impact on Iran, by heightening the already high national security concerns of
the country in the post-September 11, 2001, context.  As a result, in
reaction to the US's calculated move inside Syria, Iran's close ally, Tehran is
sure to escalate its rhetoric against the security agreement.
In turn, this will mean more friction between Tehran and Washington at a
crucial time when the White House change of guard is imminent and a less
hawkish president, Obama, seems destined to replace President George W Bush,
widely regarded as a warmonger in the Middle East.
"The chances are that the US incursion into Syria is a dress rehearsal for
action against Iran and the [Iranian] Revolutionary Guards [Corps], just as
they often portray Israel's aerial attack on Syrian territory last year as a
prelude for an attack on Iran's nuclear facilities," said the Tehran political
scientist, adding that since the US had already branded Iran's Guards as
terrorists, it had the necessary rationale to do so.
In the event the US indulges in such a gambit, the issue becomes whether it
will be a one-shot single incursion or a series of raids and, more important,
what will happen should Iran fight back and respond in kind, within Iraq's
There are serious scenarios for major escalation nested in every micro action
and US policymakers would be remiss to focus on their own action without taking
into consideration the likely chain reaction that could lead to a regional
The timing of the US's raid, coinciding with the heated cabinet debates in Iraq
on the security agreement, is also important since it may signal a new and more
aggressive US determination to force the issue and set aside diplomatic
There is always the nationalist undercurrent as well, that the US may be
tapping into via this show-case raid, to somehow shore up support for the
security agreement. That seems unlikely to succeed, however, and given the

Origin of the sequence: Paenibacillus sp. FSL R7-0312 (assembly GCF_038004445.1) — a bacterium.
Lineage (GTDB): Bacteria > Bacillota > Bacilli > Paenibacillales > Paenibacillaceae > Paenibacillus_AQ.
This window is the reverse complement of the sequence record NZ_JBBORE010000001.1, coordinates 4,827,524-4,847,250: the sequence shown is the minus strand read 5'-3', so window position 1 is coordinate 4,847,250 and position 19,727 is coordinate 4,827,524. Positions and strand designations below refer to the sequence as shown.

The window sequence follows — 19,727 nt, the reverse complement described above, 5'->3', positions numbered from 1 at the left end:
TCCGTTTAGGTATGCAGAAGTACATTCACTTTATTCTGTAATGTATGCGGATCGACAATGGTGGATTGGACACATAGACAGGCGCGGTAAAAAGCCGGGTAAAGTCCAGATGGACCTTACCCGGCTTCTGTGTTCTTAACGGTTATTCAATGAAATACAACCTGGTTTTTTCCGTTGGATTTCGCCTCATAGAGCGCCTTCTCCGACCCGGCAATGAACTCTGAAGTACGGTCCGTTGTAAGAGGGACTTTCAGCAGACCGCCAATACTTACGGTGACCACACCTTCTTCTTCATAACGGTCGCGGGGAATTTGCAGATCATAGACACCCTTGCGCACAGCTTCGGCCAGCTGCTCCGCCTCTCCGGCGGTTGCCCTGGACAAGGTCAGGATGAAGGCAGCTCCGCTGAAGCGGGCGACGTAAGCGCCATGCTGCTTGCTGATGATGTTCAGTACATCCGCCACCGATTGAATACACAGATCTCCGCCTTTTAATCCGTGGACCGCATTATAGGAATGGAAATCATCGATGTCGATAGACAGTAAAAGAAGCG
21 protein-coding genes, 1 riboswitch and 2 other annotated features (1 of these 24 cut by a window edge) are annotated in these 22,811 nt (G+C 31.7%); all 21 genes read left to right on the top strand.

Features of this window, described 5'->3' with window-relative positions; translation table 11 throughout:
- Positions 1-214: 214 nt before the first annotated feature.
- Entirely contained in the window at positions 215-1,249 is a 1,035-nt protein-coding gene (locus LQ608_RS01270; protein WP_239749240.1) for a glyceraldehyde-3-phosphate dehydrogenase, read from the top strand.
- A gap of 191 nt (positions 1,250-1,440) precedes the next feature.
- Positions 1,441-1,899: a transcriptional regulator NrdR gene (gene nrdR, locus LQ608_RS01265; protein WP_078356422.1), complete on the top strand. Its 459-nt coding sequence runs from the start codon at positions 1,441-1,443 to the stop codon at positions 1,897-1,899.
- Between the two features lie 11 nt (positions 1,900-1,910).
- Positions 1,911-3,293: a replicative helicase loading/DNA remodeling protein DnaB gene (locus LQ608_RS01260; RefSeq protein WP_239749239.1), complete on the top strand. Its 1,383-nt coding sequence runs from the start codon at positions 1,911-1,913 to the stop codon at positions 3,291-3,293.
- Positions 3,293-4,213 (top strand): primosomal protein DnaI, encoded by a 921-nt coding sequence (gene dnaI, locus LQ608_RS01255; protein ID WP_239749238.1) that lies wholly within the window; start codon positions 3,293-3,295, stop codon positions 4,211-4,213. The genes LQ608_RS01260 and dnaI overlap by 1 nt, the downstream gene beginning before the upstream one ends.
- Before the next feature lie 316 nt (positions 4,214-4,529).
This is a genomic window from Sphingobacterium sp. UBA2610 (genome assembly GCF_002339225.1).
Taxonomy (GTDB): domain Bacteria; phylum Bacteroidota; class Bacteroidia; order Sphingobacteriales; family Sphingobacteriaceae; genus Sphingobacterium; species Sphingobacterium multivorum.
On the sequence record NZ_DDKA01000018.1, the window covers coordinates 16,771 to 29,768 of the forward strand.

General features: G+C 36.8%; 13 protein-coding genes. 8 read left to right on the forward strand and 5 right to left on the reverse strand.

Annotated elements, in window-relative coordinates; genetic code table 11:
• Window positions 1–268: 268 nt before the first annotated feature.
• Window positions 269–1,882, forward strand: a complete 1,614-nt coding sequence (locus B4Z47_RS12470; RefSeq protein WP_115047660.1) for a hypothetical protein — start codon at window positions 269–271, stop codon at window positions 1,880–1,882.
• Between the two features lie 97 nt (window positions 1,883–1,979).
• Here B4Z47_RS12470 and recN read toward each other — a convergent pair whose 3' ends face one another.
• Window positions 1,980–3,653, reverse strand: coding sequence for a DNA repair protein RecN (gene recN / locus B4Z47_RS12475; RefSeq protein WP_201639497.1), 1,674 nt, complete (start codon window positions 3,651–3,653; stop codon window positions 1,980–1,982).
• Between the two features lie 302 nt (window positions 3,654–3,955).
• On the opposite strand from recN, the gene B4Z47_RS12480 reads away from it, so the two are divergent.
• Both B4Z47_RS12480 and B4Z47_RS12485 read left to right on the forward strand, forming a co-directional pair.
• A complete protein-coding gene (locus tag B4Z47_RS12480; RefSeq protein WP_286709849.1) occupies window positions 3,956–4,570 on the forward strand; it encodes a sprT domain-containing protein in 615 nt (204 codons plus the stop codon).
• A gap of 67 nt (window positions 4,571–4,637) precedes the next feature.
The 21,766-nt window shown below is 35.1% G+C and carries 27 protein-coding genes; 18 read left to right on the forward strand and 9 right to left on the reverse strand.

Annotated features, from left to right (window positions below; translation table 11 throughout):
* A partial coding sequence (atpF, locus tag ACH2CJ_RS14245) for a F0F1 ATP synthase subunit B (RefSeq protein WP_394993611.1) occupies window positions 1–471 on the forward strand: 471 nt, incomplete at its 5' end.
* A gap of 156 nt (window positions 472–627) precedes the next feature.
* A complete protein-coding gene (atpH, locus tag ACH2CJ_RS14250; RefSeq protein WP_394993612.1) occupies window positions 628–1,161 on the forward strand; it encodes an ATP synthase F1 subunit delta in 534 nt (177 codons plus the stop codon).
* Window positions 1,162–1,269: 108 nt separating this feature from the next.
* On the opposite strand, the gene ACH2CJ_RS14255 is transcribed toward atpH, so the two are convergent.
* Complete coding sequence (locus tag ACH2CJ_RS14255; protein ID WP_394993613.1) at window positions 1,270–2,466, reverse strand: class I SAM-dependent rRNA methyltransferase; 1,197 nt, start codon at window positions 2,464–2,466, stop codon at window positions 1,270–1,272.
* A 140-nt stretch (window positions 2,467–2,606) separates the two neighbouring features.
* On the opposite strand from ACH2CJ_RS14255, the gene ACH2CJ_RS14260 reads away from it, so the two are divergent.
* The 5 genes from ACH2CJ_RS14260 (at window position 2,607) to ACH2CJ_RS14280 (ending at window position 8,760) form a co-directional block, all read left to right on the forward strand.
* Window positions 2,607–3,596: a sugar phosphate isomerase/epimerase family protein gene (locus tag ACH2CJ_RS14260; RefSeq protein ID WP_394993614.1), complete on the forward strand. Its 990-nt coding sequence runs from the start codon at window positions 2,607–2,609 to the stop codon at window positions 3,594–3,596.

recent huge popular Baghdad turnout against the agreement, the unintended
consequences of the US's raid into Syria may turn out to be more ammunition not
only in the hands of Iranians but also the forces of Shi'ite leader Muqtada
al-Sadr and others who have categorically opposed the security agreement as
A sign of overconfidence, the US raid may also signal the Pentagon's conclusion
that the security agreement is a fait accompli and only cosmetic changes will
be added before it is fully adopted. If so, that could be a costly mistake,
since in today's volatile Iraq nothing can be taken for granted and should such
provocative moves by the US military actually help the opposition to the
agreement, then we may conclude that the US military may be discretely
sabotaging the agreement in light of the major revisions injected into it by
Iraqi politicians, on withdrawal of forces, legal immunity, prison control, and
While such speculation about the real purpose and timing of the US's raid
inside Syria can now be found aplenty, there is on the other hand a clearing
effect on the threat perception of both Tehran and Damascus with respect to the
net minus of the security pact with respect to their national security
This will probably cause a greater bond between Tehran and Damascus, contrary
to recent efforts by Washington and Tel Aviv to drive a wedge between them. At
the same time, small-scale US attacks inside Syria could well trigger larger
such actions, threatening Syria's military power or, at a minimum, an overt
bullying of Syria (considered relatively vulnerable).
This could be yet another miscalculation. Syria cannot be so easily bullied and
the most likely result of such blatant moves by the US military is to cement
the alliance of regional forces who oppose the US's military presence.
Kaveh L Afrasiabi, PhD, is the author of After Khomeini: New
Directions in Iran's Foreign Policy (Westview Press) and co-author of
"Negotiating Iran's Nuclear Populism", Brown Journal of World Affairs, Volume
XII, Issue 2, Summer 2005, with Mustafa Kibaroglu. He also wrote "Keeping
Iran's nuclear potential latent", Harvard International Review, and is author
Iran's Nuclear Program: Debating Facts Versus Fiction. For his
Wikipedia entry, click here.